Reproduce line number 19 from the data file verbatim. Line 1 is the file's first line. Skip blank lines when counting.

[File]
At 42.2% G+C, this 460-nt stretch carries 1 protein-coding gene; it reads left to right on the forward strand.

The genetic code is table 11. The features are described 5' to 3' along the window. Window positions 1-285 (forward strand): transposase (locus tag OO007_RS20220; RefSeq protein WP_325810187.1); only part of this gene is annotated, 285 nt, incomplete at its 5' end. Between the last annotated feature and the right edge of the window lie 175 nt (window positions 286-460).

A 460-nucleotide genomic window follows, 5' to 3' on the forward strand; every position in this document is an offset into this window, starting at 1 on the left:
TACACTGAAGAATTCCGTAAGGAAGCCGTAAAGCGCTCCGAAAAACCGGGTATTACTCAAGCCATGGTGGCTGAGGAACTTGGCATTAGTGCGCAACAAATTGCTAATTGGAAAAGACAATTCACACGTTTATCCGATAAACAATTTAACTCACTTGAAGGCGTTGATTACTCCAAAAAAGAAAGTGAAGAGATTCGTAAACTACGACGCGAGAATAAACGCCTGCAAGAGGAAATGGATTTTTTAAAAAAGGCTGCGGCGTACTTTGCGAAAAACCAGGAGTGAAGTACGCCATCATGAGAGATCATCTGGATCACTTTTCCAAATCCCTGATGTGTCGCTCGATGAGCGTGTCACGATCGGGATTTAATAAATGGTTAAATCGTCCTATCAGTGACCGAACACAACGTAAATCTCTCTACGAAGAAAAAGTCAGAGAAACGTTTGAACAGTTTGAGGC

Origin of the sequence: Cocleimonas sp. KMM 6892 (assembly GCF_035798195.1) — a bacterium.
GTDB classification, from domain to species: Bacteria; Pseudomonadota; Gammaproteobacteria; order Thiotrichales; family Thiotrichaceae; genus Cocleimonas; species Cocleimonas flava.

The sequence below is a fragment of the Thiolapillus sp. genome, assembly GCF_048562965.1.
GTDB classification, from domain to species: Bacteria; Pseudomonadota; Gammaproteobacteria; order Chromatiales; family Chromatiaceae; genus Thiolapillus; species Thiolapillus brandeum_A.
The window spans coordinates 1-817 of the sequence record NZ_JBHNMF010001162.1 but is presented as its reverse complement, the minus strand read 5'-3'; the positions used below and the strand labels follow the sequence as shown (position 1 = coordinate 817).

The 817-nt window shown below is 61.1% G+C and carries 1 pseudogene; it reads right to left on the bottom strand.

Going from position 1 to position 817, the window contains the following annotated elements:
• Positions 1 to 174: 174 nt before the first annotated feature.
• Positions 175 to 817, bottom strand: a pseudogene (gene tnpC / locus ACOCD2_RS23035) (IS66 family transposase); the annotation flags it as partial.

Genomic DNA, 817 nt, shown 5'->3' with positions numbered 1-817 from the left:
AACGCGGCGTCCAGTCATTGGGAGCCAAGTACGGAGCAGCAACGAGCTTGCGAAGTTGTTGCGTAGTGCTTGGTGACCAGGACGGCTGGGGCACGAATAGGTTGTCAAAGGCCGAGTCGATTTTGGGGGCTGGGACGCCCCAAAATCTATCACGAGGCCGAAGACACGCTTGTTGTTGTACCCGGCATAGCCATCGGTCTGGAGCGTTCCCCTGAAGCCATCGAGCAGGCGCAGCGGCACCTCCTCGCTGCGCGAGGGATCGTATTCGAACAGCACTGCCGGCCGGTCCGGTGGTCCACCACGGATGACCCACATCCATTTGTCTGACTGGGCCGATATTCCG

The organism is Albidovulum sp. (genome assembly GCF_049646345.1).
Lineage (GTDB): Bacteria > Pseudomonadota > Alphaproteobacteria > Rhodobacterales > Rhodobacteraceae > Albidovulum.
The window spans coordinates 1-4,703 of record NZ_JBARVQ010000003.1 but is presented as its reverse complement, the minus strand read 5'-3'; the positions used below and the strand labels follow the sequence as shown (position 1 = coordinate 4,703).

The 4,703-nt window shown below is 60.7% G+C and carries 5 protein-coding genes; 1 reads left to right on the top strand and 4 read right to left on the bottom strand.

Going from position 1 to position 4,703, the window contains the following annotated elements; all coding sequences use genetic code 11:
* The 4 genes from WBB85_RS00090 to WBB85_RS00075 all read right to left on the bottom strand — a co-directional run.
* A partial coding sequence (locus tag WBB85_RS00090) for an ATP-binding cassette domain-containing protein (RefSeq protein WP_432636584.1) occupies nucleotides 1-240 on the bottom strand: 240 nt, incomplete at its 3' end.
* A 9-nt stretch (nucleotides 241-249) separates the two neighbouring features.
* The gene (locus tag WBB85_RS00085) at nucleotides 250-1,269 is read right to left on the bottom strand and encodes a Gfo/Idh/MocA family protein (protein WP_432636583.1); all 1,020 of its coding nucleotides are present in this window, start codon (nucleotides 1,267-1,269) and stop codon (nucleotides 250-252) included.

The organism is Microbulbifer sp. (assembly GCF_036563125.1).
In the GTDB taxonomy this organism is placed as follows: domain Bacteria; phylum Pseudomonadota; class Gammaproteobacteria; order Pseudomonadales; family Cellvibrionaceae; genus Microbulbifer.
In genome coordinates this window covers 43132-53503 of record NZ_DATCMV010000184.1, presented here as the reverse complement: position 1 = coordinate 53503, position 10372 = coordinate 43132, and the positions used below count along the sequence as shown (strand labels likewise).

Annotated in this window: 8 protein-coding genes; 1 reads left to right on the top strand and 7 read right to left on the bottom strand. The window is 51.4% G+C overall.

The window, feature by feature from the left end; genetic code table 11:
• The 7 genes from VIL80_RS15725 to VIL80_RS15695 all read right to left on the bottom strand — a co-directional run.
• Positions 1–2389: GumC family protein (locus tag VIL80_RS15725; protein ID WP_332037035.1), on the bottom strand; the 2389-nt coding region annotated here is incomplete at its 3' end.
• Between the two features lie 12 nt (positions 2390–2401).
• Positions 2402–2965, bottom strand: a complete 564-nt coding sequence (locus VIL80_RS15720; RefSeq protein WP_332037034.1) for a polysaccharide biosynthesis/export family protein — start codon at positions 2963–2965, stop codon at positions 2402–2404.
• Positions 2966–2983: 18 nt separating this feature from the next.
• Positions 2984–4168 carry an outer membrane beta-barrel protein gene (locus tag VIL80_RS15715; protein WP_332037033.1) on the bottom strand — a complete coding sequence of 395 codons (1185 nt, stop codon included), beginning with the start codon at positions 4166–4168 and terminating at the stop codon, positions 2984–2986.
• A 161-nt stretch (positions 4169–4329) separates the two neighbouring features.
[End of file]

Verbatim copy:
The 4,703-nt window shown below is 60.7% G+C and carries 5 protein-coding genes; 1 reads left to right on the top strand and 4 read right to left on the bottom strand.